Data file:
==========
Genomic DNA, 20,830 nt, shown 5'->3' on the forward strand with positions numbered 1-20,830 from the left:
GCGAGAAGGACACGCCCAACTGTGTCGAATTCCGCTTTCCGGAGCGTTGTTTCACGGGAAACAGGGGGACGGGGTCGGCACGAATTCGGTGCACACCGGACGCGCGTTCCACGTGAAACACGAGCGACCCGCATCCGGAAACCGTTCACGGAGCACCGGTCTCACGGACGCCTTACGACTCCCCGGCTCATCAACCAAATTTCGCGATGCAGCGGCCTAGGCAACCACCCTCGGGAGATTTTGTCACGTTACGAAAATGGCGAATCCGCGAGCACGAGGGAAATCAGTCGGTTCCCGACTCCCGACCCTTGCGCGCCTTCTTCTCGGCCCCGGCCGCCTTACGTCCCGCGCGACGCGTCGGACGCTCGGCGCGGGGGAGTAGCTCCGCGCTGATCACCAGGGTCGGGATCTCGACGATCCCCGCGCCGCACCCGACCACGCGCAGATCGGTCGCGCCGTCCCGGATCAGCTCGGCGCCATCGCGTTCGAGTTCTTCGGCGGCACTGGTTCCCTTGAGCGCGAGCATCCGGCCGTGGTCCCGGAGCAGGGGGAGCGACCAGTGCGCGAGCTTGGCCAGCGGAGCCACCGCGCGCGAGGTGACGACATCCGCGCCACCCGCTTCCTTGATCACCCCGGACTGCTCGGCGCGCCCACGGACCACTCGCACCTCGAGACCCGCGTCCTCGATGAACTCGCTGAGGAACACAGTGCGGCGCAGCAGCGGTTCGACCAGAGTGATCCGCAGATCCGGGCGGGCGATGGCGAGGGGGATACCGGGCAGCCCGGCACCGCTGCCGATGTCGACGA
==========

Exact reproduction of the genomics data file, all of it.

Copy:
Genomic DNA, 20,830 nt, shown 5'->3' on the forward strand with positions numbered 1-20,830 from the left:
GCGAGAAGGACACGCCCAACTGTGTCGAATTCCGCTTTCCGGAGCGTTGTTTCACGGGAAACAGGGGGACGGGGTCGGCACGAATTCGGTGCACACCGGACGCGCGTTCCACGTGAAACACGAGCGACCCGCATCCGGAAACCGTTCACGGAGCACCGGTCTCACGGACGCCTTACGACTCCCCGGCTCATCAACCAAATTTCGCGATGCAGCGGCCTAGGCAACCACCCTCGGGAGATTTTGTCACGTTACGAAAATGGCGAATCCGCGAGCACGAGGGAAATCAGTCGGTTCCCGACTCCCGACCCTTGCGCGCCTTCTTCTCGGCCCCGGCCGCCTTACGTCCCGCGCGACGCGTCGGACGCTCGGCGCGGGGGAGTAGCTCCGCGCTGATCACCAGGGTCGGGATCTCGACGATCCCCGCGCCGCACCCGACCACGCGCAGATCGGTCGCGCCGTCCCGGATCAGCTCGGCGCCATCGCGTTCGAGTTCTTCGGCGGCACTGGTTCCCTTGAGCGCGAGCATCCGGCCGTGGTCCCGGAGCAGGGGGAGCGACCAGTGCGCGAGCTTGGCCAGCGGAGCCACCGCGCGCGAGGTGACGACATCCGCGCCACCCGCTTCCTTGATCACCCCGGACTGCTCGGCGCGCCCACGGACCACTCGCACCTCGAGACCCGCGTCCTCGATGAACTCGCTGAGGAACACAGTGCGGCGCAGCAGCGGTTCGACCAGAGTGATCCGCAGATCCGGGCGGGCGATGGCGAGGGGGATACCGGGCAGCCCGGCACCGCTGCCGATGTCGACGA